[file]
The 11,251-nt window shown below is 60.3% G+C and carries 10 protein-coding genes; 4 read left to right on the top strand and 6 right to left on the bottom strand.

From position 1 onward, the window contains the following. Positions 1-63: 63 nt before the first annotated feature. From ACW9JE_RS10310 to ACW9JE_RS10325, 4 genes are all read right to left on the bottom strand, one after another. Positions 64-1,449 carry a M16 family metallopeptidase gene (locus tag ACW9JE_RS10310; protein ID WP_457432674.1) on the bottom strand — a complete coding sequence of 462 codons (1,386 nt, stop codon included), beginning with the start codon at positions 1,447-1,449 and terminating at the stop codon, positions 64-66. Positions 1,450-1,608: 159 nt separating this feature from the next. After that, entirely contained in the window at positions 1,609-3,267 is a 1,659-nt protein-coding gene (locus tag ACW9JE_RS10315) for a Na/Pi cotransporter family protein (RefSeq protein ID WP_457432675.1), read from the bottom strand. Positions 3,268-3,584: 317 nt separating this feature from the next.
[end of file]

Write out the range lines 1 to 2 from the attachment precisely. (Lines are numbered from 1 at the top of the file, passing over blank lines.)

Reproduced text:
The 11,251-nt window shown below is 60.3% G+C and carries 10 protein-coding genes; 4 read left to right on the top strand and 6 right to left on the bottom strand.

From position 1 onward, the window contains the following. Positions 1-63: 63 nt before the first annotated feature. From ACW9JE_RS10310 to ACW9JE_RS10325, 4 genes are all read right to left on the bottom strand, one after another. Positions 64-1,449 carry a M16 family metallopeptidase gene (locus tag ACW9JE_RS10310; protein ID WP_457432674.1) on the bottom strand — a complete coding sequence of 462 codons (1,386 nt, stop codon included), beginning with the start codon at positions 1,447-1,449 and terminating at the stop codon, positions 64-66. Positions 1,450-1,608: 159 nt separating this feature from the next. After that, entirely contained in the window at positions 1,609-3,267 is a 1,659-nt protein-coding gene (locus tag ACW9JE_RS10315) for a Na/Pi cotransporter family protein (RefSeq protein ID WP_457432675.1), read from the bottom strand. Positions 3,268-3,584: 317 nt separating this feature from the next.